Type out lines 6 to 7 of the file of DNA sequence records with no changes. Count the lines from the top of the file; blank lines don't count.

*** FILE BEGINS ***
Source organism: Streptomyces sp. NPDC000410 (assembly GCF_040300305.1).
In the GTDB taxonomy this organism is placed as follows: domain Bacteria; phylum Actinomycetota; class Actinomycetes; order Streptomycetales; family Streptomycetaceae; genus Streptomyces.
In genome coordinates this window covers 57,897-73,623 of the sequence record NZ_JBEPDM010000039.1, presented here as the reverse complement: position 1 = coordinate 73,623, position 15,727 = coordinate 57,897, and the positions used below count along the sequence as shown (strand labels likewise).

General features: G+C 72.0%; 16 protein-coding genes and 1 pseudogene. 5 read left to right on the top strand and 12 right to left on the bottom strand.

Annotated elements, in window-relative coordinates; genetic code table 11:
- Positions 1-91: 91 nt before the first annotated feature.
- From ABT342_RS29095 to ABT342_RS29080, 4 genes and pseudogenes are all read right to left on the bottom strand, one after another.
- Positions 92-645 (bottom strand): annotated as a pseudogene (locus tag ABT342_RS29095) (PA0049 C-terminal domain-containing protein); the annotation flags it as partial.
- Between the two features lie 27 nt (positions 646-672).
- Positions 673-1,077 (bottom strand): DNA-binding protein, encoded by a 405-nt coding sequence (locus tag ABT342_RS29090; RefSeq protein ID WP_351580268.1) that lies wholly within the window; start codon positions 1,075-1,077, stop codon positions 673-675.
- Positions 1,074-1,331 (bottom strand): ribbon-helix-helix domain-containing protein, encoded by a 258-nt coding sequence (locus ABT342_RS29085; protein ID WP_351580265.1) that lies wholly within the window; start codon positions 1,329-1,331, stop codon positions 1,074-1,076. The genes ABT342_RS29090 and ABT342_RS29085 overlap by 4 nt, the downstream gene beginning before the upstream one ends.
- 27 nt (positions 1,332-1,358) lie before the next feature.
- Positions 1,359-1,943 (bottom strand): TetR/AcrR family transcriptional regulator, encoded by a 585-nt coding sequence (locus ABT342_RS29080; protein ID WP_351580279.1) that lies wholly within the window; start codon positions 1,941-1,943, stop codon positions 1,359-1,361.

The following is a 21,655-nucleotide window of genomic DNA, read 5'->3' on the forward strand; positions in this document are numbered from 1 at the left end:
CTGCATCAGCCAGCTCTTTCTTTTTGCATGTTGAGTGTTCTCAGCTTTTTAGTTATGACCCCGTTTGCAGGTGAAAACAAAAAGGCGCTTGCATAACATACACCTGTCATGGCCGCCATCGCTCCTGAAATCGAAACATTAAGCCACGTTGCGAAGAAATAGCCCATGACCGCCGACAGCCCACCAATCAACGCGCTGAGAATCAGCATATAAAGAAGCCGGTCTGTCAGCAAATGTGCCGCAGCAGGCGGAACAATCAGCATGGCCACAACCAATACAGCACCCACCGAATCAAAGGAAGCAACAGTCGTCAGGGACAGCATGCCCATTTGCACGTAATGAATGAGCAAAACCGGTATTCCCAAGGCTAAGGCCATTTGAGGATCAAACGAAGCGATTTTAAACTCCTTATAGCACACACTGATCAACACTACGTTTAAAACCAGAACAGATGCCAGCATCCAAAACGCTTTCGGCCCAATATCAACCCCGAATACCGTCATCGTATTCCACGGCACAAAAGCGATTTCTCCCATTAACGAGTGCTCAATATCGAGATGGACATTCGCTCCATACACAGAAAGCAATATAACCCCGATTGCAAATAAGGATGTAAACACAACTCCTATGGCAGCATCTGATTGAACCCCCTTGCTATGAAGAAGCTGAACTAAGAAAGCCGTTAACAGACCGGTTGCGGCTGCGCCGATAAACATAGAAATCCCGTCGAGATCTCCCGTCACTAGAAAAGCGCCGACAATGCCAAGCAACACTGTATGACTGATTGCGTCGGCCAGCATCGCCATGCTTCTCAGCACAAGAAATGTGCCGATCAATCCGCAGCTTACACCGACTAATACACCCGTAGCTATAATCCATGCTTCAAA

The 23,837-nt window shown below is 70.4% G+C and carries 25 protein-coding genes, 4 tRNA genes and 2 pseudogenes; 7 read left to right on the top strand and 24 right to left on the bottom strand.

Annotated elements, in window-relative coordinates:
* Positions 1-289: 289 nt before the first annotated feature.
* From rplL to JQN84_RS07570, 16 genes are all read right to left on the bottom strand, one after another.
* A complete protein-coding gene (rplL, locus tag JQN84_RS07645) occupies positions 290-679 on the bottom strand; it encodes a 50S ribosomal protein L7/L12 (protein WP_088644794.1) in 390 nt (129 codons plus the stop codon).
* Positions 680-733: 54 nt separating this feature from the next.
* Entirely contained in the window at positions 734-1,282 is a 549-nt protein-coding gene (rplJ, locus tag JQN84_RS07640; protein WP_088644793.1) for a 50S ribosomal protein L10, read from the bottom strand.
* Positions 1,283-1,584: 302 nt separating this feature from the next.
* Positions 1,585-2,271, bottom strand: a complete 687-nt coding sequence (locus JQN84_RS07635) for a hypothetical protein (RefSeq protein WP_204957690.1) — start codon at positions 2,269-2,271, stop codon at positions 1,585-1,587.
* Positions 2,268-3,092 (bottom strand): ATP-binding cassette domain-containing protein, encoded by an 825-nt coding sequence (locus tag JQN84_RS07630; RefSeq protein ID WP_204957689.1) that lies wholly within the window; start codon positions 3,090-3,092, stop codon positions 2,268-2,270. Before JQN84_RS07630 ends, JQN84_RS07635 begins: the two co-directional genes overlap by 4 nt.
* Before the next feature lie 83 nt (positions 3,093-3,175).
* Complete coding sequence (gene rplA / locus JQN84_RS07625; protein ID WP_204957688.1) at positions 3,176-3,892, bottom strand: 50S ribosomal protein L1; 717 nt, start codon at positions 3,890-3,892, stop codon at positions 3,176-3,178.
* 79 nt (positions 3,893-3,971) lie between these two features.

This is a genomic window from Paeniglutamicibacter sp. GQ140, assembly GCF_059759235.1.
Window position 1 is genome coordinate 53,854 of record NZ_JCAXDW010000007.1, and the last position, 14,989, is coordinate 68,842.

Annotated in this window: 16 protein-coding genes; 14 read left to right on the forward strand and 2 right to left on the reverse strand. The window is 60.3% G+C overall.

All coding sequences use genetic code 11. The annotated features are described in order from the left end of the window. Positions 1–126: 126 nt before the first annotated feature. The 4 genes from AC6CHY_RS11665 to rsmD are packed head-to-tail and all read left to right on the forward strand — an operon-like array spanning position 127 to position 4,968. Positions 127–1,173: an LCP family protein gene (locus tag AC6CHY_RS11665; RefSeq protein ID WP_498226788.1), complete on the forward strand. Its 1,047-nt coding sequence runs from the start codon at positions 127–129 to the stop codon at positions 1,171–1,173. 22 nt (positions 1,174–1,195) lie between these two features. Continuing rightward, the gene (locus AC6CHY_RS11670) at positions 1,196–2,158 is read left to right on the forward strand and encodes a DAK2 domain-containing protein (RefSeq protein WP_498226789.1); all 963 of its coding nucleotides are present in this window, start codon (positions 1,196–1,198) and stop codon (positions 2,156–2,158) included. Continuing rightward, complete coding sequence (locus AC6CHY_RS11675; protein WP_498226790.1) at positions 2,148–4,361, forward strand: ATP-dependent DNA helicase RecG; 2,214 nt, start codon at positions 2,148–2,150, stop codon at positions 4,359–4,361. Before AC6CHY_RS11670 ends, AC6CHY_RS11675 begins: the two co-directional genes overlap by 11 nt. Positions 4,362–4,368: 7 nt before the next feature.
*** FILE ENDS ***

- Positions 1-91: 91 nt before the first annotated feature.
- From ABT342_RS29095 to ABT342_RS29080, 4 genes and pseudogenes are all read right to left on the bottom strand, one after another.